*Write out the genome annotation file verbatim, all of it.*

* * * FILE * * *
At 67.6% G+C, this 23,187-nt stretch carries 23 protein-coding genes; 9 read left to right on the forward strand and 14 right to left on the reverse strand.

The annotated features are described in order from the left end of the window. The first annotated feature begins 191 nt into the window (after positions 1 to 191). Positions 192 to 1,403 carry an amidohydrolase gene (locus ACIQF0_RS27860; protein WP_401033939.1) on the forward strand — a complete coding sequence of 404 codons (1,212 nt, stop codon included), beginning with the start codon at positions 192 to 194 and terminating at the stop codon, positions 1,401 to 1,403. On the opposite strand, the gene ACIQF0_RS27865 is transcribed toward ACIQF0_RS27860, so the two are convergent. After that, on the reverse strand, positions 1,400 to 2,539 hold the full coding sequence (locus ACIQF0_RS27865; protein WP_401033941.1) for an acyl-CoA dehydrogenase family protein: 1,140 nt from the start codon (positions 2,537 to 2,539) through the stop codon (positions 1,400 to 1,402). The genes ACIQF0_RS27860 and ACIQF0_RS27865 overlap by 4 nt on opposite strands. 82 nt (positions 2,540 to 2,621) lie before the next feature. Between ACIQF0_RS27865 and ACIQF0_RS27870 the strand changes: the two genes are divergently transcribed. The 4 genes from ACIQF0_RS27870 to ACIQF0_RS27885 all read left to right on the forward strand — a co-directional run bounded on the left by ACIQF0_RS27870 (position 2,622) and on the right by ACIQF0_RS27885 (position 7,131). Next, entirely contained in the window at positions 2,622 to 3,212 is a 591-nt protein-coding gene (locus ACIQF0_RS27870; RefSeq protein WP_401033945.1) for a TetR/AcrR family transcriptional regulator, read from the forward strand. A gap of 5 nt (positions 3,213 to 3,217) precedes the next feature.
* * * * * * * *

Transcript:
At 67.6% G+C, this 23,187-nt stretch carries 23 protein-coding genes; 9 read left to right on the forward strand and 14 right to left on the reverse strand.

The annotated features are described in order from the left end of the window. The first annotated feature begins 191 nt into the window (after positions 1 to 191). Positions 192 to 1,403 carry an amidohydrolase gene (locus ACIQF0_RS27860; protein WP_401033939.1) on the forward strand — a complete coding sequence of 404 codons (1,212 nt, stop codon included), beginning with the start codon at positions 192 to 194 and terminating at the stop codon, positions 1,401 to 1,403. On the opposite strand, the gene ACIQF0_RS27865 is transcribed toward ACIQF0_RS27860, so the two are convergent. After that, on the reverse strand, positions 1,400 to 2,539 hold the full coding sequence (locus ACIQF0_RS27865; protein WP_401033941.1) for an acyl-CoA dehydrogenase family protein: 1,140 nt from the start codon (positions 2,537 to 2,539) through the stop codon (positions 1,400 to 1,402). The genes ACIQF0_RS27860 and ACIQF0_RS27865 overlap by 4 nt on opposite strands. 82 nt (positions 2,540 to 2,621) lie before the next feature. Between ACIQF0_RS27865 and ACIQF0_RS27870 the strand changes: the two genes are divergently transcribed. The 4 genes from ACIQF0_RS27870 to ACIQF0_RS27885 all read left to right on the forward strand — a co-directional run bounded on the left by ACIQF0_RS27870 (position 2,622) and on the right by ACIQF0_RS27885 (position 7,131). Next, entirely contained in the window at positions 2,622 to 3,212 is a 591-nt protein-coding gene (locus ACIQF0_RS27870; RefSeq protein WP_401033945.1) for a TetR/AcrR family transcriptional regulator, read from the forward strand. A gap of 5 nt (positions 3,213 to 3,217) precedes the next feature.